Peers reject workplace rights-for-shares scheme
The government has been defeated in the Lords over plans to allow employees to give up workplace rights in return for shares in the company they work for.
Before the loss - by 69 votes - it was suggested that workers should get free legal advice before taking part.
The Treasury has tabled two new amendments offering to provide written details of any proposed scheme and a seven-day "cooling-off" period.
The proposals now return to the House of Commons.
This will result in "parliamentary ping-pong", meaning the Growth and Infrastructure Bill goes back and forth between the two Houses until a resolution is reached.
Ministers want to introduce a new owner-employee contract, which allows business owners to award shares worth between £2,000 and £50,000 to their staff. They say the change would cut red tape and help businesses.
In return, the employee would give up certain rights, including unfair dismissal, redundancy, training rights and also the right to ask for flexible working.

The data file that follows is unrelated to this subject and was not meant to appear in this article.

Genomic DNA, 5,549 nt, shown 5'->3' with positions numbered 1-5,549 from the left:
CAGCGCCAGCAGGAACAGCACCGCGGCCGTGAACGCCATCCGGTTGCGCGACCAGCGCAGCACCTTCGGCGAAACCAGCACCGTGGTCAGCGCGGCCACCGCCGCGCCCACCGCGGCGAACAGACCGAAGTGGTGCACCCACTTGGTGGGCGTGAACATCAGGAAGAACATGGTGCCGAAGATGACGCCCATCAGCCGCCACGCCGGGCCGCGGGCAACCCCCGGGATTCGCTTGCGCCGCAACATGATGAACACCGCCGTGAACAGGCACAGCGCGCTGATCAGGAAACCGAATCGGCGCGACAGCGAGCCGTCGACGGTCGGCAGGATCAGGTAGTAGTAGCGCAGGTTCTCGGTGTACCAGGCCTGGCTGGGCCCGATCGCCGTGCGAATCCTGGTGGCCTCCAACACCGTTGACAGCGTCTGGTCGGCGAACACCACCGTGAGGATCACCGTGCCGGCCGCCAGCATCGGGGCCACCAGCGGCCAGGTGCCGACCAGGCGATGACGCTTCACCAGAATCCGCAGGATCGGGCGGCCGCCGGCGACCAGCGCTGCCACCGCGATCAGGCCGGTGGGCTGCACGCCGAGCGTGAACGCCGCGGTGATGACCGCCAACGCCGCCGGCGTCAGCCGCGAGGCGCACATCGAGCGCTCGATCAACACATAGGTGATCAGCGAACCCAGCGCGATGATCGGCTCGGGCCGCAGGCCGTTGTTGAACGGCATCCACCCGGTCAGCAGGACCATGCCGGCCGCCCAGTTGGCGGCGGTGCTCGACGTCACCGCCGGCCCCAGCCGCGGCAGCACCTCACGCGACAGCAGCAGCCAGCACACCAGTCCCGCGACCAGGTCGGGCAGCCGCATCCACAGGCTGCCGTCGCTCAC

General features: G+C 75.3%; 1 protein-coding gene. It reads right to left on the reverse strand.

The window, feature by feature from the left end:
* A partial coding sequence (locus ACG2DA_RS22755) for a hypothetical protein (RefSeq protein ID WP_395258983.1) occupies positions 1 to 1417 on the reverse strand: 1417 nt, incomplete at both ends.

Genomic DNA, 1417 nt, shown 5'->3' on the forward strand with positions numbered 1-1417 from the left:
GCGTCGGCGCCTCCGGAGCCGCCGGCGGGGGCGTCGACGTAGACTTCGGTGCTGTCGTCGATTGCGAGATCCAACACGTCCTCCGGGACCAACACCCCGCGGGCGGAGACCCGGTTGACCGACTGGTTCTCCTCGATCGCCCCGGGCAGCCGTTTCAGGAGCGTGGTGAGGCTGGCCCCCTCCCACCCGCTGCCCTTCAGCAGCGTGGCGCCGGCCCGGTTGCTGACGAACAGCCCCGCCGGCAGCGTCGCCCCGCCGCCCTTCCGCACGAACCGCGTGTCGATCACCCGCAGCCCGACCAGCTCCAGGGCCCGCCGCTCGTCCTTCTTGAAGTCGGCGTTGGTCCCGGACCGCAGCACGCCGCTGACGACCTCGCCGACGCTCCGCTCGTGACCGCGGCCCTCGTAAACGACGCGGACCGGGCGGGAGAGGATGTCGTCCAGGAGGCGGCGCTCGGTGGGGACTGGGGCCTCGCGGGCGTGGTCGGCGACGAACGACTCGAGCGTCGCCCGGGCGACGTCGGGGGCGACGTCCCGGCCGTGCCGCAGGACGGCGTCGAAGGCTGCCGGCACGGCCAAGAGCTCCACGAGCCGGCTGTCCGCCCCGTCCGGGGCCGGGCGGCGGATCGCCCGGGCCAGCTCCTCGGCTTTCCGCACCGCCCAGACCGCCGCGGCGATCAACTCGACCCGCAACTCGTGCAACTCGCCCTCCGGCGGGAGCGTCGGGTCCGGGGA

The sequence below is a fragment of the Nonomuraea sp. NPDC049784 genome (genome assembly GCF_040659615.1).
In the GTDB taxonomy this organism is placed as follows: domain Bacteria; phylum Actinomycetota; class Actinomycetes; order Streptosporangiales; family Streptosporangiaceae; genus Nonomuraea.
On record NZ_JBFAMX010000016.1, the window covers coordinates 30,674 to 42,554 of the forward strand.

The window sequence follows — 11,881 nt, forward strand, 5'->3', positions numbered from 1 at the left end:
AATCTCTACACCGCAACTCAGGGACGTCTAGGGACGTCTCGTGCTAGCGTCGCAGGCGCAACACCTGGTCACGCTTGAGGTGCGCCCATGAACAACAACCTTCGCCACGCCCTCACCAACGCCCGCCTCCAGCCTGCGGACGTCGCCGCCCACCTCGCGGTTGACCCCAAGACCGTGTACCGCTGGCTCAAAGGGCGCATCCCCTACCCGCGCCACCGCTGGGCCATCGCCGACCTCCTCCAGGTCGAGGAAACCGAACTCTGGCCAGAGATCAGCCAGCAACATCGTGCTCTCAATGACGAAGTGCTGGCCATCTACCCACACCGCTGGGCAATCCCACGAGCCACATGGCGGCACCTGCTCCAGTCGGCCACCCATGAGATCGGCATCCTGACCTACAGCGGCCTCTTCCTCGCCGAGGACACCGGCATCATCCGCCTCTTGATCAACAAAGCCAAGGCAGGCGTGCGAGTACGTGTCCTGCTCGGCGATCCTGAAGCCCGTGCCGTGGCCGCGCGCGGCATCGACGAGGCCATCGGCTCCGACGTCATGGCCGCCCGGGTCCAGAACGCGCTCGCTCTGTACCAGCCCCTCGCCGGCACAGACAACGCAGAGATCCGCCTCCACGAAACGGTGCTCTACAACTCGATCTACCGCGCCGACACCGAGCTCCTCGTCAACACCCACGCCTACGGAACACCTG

But the measure, first proposed by put forward by Chancellor George Osborne at last year's Conservative conference, has met strong resistance.
During the debate, QC and independent crossbencher Lord Pannick branded the scheme "unrealistic" and warned it would be "damaging to industrial harmony to allow employers to buy off basic employment rights" such as the right to statutory redundancy pay and the right for parents and other carers to request flexible working.
He said it "frustrates the very purpose of employment rights" and insisted it could not be right to allow an employer and an employee to contract out of rights which Parliament had seen fit to guarantee.
But business minister Viscount Younger of Leckie insisted the new employment status was "wholly voluntary" and people could not be coerced into accepting revised contracts.
He acknowledged the new option would be "right for some but not all" and told peers that by offering more choice to employers and employees it would be "good for growth".
The House of Lords first defeated the government over the issue in March.
On Monday, peers also rejected plans to change the role of the Equality and Human Rights Commission.
They voted by a majority of 30 to defeat the government for a second time on the issue.
Peers insisted on keeping a general duty on the Commission underlining the need to protect human rights and promote equal opportunity for all in society.
The Enterprise and Regulatory Reform Bill will now return to the Commons.